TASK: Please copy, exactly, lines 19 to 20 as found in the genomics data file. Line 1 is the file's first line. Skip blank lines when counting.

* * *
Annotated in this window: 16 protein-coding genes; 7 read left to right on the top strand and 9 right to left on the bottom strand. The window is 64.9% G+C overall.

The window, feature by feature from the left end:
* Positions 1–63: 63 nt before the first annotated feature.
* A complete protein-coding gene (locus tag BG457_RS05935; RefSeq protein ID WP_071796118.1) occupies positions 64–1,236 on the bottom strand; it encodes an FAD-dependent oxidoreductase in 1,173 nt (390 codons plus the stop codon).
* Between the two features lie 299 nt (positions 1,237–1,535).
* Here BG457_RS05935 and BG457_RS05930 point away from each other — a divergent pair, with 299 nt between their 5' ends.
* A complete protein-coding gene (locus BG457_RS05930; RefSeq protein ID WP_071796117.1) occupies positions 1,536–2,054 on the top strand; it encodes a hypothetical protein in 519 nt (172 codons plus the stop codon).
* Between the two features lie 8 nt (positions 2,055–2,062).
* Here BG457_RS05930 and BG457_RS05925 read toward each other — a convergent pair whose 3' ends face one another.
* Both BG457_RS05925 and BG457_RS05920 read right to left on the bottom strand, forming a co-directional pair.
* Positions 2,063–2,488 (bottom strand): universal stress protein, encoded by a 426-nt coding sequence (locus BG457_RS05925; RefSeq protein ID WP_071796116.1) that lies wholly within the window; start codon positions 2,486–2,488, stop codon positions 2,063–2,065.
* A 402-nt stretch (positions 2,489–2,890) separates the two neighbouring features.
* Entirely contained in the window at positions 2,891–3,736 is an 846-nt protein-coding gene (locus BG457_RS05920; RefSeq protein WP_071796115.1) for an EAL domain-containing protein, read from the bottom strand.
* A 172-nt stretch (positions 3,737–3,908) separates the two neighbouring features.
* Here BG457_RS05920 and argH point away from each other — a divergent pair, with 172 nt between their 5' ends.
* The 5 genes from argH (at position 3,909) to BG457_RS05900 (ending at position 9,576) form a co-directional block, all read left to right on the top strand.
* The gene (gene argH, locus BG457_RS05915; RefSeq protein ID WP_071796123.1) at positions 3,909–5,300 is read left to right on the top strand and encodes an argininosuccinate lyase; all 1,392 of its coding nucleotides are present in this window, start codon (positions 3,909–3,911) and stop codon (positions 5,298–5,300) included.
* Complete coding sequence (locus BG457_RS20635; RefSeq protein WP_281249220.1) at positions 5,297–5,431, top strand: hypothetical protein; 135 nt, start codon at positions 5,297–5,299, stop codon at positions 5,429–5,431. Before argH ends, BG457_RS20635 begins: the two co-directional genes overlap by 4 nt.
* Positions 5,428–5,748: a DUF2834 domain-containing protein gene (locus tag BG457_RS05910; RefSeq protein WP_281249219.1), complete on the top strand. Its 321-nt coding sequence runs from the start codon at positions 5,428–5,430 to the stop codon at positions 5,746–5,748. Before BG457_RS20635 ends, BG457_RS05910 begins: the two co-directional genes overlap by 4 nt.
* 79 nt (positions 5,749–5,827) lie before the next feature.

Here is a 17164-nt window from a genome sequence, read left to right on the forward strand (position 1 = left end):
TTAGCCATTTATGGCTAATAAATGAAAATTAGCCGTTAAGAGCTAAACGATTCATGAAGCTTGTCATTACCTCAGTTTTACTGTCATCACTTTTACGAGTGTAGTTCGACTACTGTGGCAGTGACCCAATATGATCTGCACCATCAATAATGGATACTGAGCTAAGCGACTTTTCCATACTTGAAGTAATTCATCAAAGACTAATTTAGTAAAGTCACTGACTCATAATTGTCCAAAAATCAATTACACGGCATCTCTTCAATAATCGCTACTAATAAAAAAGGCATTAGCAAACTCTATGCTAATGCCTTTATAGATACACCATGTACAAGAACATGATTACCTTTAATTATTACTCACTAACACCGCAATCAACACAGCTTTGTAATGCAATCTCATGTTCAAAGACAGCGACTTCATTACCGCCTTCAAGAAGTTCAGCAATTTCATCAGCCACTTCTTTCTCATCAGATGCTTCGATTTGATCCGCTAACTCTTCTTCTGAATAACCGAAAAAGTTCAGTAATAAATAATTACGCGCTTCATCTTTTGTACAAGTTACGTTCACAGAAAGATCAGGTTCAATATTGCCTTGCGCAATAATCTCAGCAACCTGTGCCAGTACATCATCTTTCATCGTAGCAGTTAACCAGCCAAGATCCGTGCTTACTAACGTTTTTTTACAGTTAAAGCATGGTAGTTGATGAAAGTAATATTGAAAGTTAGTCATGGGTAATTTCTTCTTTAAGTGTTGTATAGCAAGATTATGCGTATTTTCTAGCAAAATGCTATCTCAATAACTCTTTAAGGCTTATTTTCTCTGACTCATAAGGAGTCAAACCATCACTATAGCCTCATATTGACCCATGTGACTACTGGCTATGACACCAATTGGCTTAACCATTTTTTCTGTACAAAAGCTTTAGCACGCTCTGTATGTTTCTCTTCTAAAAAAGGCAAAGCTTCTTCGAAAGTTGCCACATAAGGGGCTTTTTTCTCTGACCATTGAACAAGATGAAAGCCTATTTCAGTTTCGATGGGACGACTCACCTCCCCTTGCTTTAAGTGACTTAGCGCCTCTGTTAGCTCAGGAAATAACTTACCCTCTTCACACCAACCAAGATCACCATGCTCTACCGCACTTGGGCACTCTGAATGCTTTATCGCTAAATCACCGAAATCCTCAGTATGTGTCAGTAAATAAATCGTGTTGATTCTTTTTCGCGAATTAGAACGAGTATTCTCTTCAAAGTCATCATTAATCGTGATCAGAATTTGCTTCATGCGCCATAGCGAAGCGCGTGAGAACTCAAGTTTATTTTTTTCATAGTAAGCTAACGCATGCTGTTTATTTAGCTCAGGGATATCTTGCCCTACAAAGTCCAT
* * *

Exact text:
* Positions 5,428–5,748: a DUF2834 domain-containing protein gene (locus tag BG457_RS05910; RefSeq protein WP_281249219.1), complete on the top strand. Its 321-nt coding sequence runs from the start codon at positions 5,428–5,430 to the stop codon at positions 5,746–5,748. Before BG457_RS20635 ends, BG457_RS05910 begins: the two co-directional genes overlap by 4 nt.
* 79 nt (positions 5,749–5,827) lie before the next feature.